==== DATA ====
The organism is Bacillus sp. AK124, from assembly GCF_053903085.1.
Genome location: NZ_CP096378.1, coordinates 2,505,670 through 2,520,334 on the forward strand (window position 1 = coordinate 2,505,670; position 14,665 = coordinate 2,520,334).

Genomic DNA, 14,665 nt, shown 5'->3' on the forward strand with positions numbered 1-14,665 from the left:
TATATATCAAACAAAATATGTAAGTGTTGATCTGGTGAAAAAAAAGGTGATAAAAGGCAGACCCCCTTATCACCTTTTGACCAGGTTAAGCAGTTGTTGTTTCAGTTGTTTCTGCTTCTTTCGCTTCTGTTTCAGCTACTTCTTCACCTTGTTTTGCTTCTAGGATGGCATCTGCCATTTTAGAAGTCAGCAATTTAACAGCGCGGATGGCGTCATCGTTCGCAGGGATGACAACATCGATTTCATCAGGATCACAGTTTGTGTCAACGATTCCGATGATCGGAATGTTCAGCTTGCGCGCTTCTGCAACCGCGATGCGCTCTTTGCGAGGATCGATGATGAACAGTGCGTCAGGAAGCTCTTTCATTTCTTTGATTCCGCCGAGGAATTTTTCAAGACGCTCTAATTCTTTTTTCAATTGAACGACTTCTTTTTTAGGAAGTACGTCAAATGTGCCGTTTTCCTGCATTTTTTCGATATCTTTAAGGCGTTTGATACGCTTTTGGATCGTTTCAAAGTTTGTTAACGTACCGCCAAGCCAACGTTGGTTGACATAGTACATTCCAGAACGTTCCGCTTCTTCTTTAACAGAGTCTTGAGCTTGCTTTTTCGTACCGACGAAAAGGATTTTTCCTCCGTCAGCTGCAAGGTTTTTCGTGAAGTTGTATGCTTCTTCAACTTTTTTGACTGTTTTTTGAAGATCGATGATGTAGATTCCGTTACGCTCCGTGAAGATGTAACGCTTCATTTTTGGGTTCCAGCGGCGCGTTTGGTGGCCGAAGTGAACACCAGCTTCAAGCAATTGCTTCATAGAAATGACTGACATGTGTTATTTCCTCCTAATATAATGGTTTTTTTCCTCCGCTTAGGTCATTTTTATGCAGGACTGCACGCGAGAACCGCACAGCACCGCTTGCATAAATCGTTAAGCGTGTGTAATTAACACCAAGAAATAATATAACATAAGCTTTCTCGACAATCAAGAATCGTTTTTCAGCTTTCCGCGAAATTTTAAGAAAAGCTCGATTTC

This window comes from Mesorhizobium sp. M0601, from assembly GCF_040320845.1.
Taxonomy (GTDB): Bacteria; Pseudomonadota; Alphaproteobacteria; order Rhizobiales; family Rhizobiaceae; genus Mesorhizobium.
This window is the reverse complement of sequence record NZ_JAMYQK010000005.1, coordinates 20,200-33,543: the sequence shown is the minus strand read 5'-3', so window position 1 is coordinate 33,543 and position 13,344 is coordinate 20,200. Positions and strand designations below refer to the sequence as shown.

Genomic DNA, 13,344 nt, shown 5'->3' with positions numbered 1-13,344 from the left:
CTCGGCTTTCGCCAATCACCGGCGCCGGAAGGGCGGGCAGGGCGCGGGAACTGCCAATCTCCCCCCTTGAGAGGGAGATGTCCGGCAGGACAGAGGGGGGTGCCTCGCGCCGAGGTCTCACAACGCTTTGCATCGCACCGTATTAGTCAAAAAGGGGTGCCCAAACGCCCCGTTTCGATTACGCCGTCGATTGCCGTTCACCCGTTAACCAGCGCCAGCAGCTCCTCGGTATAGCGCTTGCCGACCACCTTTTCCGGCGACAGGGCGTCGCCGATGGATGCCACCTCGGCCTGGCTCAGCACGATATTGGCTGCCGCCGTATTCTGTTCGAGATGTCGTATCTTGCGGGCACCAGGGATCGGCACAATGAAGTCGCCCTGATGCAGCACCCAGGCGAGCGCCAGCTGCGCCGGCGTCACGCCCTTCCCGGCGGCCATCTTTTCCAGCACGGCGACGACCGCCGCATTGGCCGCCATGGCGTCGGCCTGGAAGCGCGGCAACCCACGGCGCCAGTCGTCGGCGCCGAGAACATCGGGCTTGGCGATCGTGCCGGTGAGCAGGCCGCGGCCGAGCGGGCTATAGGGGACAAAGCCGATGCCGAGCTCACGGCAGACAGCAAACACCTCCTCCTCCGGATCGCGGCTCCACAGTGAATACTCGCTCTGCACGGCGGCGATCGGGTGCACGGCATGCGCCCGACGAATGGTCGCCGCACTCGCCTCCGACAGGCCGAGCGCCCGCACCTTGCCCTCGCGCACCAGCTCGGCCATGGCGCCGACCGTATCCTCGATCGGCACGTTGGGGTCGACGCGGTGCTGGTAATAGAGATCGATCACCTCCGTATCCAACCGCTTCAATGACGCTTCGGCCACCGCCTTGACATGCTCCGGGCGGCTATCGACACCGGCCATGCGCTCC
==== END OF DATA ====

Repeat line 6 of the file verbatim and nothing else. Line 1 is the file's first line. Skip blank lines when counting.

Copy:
Taxonomy (GTDB): Bacteria; Pseudomonadota; Alphaproteobacteria; order Rhizobiales; family Rhizobiaceae; genus Mesorhizobium.